The Archivettes illuminate the risks involved in archiving your material if you are from a historically oppressed group and do find a place to house your material. One former archives volunteer Polly Thistlethwaite observes that We were all so eager to combat lesbian invisibility that we took risks with what we recorded, and we took risks with what we left in the archive. Collection practices were also consciously activist; Thistlethwaite describes a willingness to engage in guerilla archival tactics … literally rescuing lesbian history from the trash. This riskiness extends to the archiving process. You can definitely learn the skills of how to sort things and how to preserve things and how to inventory things, but I don’t know if you get that same kind of training for the emotional weight of the materials that you’re going to be working with, as intern Illaria Dana puts it.
Archival theorist Ann Cvetkovich (2003) has written of an 'archive of feelings', a space for the collective processing of historical trauma. This emotional weight is rarely spoken of in relation to archives outside of feminist library and information science. It is certainly present in this film. Deborah Edel notes that I am always aware that nothing is solid. It’s not a given that we’re safe. This is a sense of not-safeness in two senses. The people whose history lives in these archives are not safe from harm – homophobia is alive and well in today’s America. And the archives are not safe from neglect – they require constant training of new volunteers, new generations of people who understand the meaning and weight of lesbian history. In the current funding climate, there are lessons here that are relevant for many smaller archives. Given the political and economic realities of today, this kind of film is important to incorporate into university-level archival and cultural heritage studies, as an introduction to why archives matter to all people, not just to researchers.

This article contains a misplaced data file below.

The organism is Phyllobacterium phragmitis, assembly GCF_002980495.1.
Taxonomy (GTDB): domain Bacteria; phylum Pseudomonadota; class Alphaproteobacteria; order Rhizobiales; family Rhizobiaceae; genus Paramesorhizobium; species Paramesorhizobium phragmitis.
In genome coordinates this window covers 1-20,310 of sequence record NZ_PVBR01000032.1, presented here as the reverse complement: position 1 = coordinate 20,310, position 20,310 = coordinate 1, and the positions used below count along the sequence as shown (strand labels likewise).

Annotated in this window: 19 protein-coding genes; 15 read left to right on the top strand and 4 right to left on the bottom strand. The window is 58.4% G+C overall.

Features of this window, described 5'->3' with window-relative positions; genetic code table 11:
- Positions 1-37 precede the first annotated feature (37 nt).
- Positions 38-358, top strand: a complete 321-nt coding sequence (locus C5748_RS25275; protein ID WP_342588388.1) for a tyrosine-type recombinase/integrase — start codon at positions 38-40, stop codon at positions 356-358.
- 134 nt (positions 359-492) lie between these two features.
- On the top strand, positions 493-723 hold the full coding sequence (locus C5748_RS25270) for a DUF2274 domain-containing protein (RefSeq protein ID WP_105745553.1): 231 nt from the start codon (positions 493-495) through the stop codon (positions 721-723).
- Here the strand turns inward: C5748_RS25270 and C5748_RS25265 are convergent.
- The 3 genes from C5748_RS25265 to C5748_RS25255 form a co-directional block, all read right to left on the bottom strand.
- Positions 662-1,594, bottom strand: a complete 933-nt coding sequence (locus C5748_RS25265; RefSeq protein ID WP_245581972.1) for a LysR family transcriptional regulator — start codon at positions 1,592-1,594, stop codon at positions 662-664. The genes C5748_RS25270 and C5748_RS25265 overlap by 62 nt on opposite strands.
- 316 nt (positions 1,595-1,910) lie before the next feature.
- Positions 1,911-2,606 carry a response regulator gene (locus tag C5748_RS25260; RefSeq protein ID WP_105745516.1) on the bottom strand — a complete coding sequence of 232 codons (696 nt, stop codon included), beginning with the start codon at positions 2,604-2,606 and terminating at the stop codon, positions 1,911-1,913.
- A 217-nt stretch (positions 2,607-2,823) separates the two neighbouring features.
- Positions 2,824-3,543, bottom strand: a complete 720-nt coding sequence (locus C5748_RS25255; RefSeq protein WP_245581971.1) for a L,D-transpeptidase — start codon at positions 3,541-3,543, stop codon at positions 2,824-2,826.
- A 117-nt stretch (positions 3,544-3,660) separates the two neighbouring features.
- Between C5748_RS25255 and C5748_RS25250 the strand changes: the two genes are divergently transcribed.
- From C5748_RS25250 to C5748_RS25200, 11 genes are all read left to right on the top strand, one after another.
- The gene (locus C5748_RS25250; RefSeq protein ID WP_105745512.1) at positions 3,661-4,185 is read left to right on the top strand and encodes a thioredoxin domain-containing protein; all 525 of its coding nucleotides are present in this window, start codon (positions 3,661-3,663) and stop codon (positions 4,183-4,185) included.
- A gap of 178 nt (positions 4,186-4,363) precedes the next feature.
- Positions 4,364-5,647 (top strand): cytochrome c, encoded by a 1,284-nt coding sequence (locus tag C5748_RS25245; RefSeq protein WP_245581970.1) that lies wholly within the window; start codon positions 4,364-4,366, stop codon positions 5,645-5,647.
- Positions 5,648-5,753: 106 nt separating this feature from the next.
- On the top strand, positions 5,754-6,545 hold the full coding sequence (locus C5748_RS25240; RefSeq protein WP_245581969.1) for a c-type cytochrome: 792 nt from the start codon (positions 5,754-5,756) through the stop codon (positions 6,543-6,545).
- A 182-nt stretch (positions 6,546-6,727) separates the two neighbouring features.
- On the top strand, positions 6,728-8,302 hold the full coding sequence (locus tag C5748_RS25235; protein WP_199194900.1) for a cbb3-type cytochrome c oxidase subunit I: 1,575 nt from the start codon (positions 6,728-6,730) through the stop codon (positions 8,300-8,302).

One thing postmodernism gives us is the opportunity to extend these concerns to all history, to all archives. Archivists need to think more about the emotional meaning of the archive, its ability to shape how people as individuals and as collectives think about themselves. This is an emotional process, one recounted in accounts of archival research like Arlette Farge’s The allure of the archives (Farge, 2015). Films like The Archivettes demonstrate the concrete, personal nature, not just of movements but what archival materials (a uniting of the individual and the collective in letters, oral histories, mixed tapes, book collections, and other artefacts) mean to people. Part of the postmodern attempt to put historically underrepresented groups at the centre of practice is to place the trauma of these groups at the centre of history: their trauma is societal trauma. The history of Lesbian Herstory Archives is America’s history.
- Cvetkovich, A. (2003). An archive of feelings: Trauma, sexuality and public lesbian cultures. Durham, NC: Duke University Press.
- Farge, A. (2015). The allure of the archives / translated by Thomas Scott-Railton. New Heven, CT: Yale University Press..
- Ruberg, B., Boyd, J. & Howe, J. (2018). Toward a queer digital humanities. In Wernimont, J. and Losh, E. (eds.). Bodies of information: Intersectional feminism and the digital humanities, (chapter 8). Minneapolis: University of Minnesota Press.
Swedish School of Library and Information Studies
University of Borås
How to cite this review
Pierce, R. (2019). Review of: Rossman, Megan (Director) and Cue, C. (Producer). The Archivettes: [A documentary film]. New York, NY: Hunter College, 2019.Information Research, 24(4), review no. R679 [Retrieved from http://www.informationr.net/ir/reviews/revs679.html]
Information Research is published four times a year by the University of Borås, Allégatan 1, 501 90 Borås, Sweden.